As they walked back into the living room, Sarah was surprised to see another person in the room talking with Bailey. Even more unexpected, that person was Julia. She looked far more casual than the last time she’d seen her, before Jason had been killed. She had her hair tied back and was wearing jeans and a sweatshirt. Her demeanor was friendly. Sarah had no idea what to think.

Julia looked at her as she entered. “Hello, Sarah.” She was obviously ignoring Thomas. “Bailey and I were just having a little chat. Were you planning on inviting her to join the house?”

“What? No. I mean, it was raining outside and Bailey needed help . . .” Why would Julia jump to such a conclusion?

“Ah. Well, Bailey was just about to tell me how they met Rebecca.”

Oblivious to all of the strangeness regarding Julia, Bailey nodded. “My . . . uh . . . my teacher threw me out. It’s not much of a story, really. I was homeless, and Rebecca helped me out. Found me a place to live and gave me some advice. She was nice to me. Told me to come here if I ever needed any help.”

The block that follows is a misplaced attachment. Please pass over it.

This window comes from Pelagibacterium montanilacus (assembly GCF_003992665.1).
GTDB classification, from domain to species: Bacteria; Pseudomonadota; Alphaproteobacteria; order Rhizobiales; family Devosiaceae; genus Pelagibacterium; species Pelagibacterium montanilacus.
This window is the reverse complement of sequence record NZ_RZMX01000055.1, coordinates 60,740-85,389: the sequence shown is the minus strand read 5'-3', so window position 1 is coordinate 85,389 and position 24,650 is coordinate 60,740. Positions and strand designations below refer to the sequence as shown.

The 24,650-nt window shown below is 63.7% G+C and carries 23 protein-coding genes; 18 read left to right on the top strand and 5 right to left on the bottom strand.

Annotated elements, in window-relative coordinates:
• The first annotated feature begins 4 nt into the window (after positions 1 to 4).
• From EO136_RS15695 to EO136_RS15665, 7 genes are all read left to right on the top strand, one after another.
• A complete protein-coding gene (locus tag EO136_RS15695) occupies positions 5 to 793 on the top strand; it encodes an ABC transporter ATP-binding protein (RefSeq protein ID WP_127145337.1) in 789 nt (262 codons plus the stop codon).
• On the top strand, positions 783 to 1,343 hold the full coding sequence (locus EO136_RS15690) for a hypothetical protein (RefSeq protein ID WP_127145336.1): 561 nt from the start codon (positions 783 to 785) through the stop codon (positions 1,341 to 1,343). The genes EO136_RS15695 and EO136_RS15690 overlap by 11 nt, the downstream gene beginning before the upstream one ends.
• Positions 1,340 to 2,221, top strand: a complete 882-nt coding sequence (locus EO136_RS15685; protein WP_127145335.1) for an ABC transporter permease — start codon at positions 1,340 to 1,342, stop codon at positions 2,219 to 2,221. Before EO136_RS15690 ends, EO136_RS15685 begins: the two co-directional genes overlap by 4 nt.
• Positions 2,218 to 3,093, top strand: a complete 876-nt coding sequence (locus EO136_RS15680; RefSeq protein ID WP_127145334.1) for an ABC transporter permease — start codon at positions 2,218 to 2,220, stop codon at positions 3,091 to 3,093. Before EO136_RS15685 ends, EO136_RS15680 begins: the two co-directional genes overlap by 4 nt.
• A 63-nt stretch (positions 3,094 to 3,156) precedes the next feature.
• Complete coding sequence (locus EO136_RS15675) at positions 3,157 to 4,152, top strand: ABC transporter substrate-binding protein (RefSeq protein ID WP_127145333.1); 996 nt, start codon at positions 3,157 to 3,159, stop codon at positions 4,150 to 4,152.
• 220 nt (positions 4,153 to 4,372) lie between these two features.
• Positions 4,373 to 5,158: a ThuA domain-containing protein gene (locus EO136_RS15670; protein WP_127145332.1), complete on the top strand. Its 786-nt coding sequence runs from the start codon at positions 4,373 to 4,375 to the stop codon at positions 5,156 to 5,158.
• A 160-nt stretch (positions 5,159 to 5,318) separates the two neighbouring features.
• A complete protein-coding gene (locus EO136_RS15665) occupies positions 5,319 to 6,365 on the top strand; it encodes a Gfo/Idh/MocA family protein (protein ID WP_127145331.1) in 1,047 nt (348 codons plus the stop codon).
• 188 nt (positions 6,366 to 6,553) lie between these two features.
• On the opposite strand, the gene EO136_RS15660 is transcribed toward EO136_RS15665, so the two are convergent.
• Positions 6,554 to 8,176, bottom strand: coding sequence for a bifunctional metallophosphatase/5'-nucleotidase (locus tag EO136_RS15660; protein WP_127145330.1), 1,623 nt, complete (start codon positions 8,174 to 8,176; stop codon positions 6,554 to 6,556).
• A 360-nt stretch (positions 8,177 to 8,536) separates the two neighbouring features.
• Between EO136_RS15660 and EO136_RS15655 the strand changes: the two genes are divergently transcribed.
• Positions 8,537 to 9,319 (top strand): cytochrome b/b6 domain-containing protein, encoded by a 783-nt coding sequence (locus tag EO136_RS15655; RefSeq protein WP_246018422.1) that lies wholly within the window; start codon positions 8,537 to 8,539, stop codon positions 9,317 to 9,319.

“And you need help now?” Sarah asked.

“Yeah. I . . . I lost my apartment. Times have been tough, and I . . . didn’t make rent. I really don’t want to be homeless again. I thought Rebecca might have some ideas. If I could just talk with her.”

Sarah sighed. “As I told you, Rebecca is busy with something important right now, and she’s not available.” She ignored the questioning look Julia gave her. Bailey appeared crestfallen. “However, I think we might be able to arrange for you to stay here for a little while. What do you think Julia?”

Julia appeared to consider the idea for a few moments. “I imagine I could find some space somewhere.”

With an outsider present, Sarah had to struggle to conceal her shock at Julia’s willingness to engage with house matters.

“More importantly, however, are we sure this is a good idea?” Julia looked back to Bailey. “I don’t mean to sound uncaring, but we have experienced more than one . . . misfortune recently. I’m not saying you would cause any trouble, but we need to be careful.”